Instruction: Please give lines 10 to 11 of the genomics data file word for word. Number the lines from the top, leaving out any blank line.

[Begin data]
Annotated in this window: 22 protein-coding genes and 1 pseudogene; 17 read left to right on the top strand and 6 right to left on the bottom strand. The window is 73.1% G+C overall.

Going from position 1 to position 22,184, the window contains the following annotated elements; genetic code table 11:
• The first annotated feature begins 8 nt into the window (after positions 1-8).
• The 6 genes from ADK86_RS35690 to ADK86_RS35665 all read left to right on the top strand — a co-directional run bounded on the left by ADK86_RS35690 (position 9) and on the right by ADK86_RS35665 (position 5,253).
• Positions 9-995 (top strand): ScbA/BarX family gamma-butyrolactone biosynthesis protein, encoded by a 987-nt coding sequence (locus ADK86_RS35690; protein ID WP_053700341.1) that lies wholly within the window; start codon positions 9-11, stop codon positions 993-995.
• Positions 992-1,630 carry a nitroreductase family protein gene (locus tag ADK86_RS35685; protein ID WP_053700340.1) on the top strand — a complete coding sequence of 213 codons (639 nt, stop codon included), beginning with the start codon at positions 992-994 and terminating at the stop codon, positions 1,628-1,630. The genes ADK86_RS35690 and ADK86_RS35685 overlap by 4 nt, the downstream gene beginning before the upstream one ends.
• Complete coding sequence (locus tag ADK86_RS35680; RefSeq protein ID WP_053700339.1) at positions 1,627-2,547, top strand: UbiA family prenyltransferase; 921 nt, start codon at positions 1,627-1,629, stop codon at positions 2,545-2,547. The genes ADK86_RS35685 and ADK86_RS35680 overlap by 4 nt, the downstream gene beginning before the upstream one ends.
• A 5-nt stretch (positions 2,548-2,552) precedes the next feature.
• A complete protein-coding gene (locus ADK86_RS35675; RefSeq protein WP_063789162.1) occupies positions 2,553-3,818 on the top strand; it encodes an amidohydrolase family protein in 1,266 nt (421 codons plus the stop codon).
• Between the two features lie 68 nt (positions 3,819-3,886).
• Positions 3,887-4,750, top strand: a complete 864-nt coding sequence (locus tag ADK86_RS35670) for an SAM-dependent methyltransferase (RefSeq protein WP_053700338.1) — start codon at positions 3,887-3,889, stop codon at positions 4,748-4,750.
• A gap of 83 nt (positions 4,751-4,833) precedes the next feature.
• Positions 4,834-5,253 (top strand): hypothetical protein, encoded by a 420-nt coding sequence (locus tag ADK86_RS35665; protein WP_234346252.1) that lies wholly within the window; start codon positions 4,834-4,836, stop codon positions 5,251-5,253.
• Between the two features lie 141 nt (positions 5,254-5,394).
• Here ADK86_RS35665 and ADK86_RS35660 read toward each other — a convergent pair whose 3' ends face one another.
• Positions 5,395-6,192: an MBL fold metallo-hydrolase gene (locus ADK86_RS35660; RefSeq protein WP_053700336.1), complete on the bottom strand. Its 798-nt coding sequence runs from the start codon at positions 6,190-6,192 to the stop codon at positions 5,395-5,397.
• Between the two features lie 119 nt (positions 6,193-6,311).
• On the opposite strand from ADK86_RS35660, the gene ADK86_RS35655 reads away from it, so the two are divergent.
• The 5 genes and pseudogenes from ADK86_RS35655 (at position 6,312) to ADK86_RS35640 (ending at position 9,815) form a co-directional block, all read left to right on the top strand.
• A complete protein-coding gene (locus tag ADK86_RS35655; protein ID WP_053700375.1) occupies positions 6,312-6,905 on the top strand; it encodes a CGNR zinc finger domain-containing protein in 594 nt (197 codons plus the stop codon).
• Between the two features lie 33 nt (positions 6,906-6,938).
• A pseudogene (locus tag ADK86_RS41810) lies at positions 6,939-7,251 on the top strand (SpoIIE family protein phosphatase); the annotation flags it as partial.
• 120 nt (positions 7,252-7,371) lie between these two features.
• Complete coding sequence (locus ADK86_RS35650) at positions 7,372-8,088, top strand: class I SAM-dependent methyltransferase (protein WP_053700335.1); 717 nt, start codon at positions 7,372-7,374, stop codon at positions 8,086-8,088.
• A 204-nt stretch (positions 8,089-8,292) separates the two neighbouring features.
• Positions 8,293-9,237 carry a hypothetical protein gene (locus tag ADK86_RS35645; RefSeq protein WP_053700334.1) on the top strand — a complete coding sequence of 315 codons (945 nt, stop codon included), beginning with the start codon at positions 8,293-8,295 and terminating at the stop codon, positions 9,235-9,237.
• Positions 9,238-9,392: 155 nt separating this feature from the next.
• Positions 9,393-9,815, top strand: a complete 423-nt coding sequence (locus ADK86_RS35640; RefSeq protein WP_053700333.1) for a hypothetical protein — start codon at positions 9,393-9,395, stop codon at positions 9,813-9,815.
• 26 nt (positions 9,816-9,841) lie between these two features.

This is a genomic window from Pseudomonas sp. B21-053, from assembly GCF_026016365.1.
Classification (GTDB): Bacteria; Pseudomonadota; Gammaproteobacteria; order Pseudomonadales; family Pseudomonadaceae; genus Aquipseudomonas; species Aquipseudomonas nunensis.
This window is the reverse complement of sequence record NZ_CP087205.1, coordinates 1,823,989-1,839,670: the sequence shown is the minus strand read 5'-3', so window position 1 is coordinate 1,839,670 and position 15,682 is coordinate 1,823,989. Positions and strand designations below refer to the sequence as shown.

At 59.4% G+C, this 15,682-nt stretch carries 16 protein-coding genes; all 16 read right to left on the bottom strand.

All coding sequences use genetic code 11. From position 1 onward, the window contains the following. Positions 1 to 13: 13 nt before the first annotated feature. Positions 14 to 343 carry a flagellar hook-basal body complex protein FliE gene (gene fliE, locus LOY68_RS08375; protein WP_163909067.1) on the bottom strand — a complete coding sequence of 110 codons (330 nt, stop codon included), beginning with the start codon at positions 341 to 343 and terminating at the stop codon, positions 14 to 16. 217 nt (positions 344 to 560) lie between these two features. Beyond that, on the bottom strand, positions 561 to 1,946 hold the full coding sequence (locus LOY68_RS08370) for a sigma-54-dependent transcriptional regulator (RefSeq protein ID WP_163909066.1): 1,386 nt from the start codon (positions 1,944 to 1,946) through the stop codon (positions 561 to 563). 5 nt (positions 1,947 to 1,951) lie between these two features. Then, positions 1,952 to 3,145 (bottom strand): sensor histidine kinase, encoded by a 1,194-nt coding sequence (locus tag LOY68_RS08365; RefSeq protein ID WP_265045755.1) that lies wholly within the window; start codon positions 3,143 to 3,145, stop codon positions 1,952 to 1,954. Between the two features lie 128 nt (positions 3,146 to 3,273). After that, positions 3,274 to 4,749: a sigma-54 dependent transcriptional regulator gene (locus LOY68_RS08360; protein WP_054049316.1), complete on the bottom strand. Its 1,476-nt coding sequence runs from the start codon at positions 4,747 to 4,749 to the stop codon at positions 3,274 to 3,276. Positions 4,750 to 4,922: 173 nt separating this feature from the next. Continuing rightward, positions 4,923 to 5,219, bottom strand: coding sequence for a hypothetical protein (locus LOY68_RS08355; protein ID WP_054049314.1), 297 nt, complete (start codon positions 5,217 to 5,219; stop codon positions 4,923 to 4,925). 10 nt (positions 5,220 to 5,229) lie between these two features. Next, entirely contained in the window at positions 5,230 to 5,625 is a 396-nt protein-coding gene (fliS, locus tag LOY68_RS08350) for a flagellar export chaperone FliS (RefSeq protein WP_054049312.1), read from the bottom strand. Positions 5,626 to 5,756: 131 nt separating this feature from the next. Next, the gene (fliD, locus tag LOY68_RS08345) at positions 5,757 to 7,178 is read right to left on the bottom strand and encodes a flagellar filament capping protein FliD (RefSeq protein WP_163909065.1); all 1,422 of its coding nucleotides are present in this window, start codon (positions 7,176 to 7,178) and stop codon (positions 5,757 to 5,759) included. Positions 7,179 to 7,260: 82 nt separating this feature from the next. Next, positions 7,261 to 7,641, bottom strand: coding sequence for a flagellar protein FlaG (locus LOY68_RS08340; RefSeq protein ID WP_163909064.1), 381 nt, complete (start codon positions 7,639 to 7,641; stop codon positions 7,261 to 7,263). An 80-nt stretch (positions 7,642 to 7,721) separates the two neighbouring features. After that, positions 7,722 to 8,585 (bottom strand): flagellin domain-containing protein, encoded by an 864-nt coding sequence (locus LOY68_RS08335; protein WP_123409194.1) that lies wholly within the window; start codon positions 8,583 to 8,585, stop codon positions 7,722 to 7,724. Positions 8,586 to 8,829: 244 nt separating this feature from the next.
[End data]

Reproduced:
• Between the two features lie 68 nt (positions 3,819-3,886).
• Positions 3,887-4,750, top strand: a complete 864-nt coding sequence (locus tag ADK86_RS35670) for an SAM-dependent methyltransferase (RefSeq protein WP_053700338.1) — start codon at positions 3,887-3,889, stop codon at positions 4,748-4,750.